Michael William Balfe, an Irish composer, born in Dublin, May 15, 1808, died in London, Oct. 20, 1870. When eight years old he played a concerto on the violin at a public concert. At the age of nine he wrote the ballad called "The Lover's Mistake,11 effectively introduced into the play of "Paul Pry11 by Mme. Vestris. He lost his father in 1823, and went to London with Mr. Charles Horn, the composer, as an articled pupil for seven years. He was soon engaged as principal violinist at the Drury Lane oratorios, and in the Drury Lane orchestra, under Thomas Cooke. In 1825 he went on the stage. His voice, which he had cultivated, was a rich baritone, but he utterly failed from timidity as Casper in Der Freischute, at the Norwich theatre. Immediately afterward Count Mazzara, who fancied that he resembled a son whom his wife had lost, took young Balfe with him to Koine, where the countess received him very tenderly. Here he remained for a year, studying under the best masters. After this, still through the bounty of Count Mazzara, he had similar advantages at Milan, where his first production of any pretension, a ballet called La Peyrome, was performed with great success.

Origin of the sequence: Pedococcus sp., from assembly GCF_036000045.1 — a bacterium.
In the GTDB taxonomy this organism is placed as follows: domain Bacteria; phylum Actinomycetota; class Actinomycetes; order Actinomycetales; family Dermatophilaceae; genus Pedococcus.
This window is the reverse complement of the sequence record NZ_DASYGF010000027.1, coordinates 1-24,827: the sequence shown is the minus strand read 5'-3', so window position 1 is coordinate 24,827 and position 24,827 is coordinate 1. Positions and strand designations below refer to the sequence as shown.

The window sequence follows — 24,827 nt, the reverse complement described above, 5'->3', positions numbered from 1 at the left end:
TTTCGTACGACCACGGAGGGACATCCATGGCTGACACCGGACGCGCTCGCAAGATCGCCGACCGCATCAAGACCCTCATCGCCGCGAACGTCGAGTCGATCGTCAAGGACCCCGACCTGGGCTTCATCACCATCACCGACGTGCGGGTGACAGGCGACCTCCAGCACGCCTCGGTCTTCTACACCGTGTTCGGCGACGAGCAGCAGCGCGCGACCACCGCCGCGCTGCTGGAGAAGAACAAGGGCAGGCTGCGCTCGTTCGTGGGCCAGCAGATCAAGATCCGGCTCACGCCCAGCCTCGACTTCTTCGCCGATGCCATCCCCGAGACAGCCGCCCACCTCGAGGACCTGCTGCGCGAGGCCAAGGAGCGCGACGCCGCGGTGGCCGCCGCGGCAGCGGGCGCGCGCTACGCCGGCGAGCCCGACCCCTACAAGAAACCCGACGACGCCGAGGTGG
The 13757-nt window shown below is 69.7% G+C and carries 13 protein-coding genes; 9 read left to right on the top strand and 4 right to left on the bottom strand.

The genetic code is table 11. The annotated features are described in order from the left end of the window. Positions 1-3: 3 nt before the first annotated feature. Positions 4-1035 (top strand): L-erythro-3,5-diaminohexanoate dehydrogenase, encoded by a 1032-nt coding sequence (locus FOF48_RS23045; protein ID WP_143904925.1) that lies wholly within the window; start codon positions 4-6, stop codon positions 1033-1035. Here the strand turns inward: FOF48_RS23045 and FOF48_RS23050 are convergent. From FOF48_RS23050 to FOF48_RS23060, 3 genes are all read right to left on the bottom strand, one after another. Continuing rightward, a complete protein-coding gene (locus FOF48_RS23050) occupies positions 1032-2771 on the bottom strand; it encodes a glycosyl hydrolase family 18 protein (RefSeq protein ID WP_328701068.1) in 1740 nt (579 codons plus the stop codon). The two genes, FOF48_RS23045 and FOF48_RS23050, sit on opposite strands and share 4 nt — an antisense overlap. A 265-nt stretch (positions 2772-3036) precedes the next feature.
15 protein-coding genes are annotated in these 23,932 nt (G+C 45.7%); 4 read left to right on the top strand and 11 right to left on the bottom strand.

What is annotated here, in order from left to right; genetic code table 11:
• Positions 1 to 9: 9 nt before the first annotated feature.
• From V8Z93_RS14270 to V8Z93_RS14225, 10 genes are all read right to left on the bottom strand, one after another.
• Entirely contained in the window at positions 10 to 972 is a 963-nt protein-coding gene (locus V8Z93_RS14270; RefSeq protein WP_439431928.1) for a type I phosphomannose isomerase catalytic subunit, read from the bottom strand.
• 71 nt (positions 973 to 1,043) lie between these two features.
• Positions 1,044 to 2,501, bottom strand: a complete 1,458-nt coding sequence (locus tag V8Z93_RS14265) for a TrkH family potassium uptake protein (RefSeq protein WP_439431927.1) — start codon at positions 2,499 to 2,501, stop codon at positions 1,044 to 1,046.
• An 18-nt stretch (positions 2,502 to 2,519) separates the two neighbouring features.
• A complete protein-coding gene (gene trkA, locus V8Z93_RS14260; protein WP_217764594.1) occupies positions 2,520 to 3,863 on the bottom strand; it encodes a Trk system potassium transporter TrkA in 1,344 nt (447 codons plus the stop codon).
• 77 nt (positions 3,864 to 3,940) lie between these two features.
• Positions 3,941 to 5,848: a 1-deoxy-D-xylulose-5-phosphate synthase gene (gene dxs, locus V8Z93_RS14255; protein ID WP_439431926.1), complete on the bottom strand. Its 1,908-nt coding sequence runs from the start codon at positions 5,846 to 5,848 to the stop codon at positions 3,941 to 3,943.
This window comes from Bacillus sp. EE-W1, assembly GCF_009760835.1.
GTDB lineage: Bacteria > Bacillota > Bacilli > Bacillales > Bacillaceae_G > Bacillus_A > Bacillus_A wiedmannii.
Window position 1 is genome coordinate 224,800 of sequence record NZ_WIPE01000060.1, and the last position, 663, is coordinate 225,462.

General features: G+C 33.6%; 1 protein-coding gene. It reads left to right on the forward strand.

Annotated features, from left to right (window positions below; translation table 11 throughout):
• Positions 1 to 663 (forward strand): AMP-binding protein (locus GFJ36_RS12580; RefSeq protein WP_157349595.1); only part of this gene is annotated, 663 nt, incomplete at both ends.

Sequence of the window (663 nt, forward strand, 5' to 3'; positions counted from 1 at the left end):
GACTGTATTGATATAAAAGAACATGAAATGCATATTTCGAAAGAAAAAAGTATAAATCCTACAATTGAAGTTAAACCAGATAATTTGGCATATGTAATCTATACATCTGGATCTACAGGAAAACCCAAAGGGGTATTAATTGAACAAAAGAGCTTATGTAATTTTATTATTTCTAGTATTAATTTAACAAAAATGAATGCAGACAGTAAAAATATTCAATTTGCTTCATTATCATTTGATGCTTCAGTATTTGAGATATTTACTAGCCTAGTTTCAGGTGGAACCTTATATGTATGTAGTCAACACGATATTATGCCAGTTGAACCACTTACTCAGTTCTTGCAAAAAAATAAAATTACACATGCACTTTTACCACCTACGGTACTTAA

Passing on to Paris, where Rossini held out hopes of an engagement at the Italian opera, he applied himself to study for several months, and at last appeared as Figaro in the "Barber of Seville,1' with Sontag as Rosina. His career as a dramatic singer was triumphant, in Italy as well as in France, after this. He sang in New York in 1834, and in 1835 returned to London, accompanied by his wife, who had been Mlle. Lina Rezer, prima donna of the troupe in Sicily. He sang at the ancient and philharmonic concerts in London, and appeared at Drury Lane in his "Siege of Rochelle," "The Jewess," and Chiara de Rosenberg. The " Maid of Artois," written for Mme. Malibran, and in which she won one of her greatest triumphs, came next. A variety of operas, among which "Falstaff" deserves particular mention, followed, and most of them were popular. In 1839 Mr. Balfe became manager of the English opera house, but did not succeed. His "Bohemian Girl," the most popular and one of the best of all his works, filled the treasury at Drury Lane, and is still a favorite in England and the United States. Toward the close of Mr. Balfe's life it was successfully produced in Paris under the composer's direction. "The Daughter of St. Mark," "The Enchantress," "The Bondman," "The Rose of Castile," " The Puritan's Daughter," "Satanella" (1858), and other operas were subsequently produced, and many of them were represented with great success in Germany. - In the spring of 1857 his daughter, Miss Victoria Balfe, appeared on the stage in London as a vocalist.
In 1860 she married Sir John Crampton, from whom she was divorced in 1863; and in 1804 she married the Spanish duke de Frias. She died in Madrid, Jan. 21, 1871.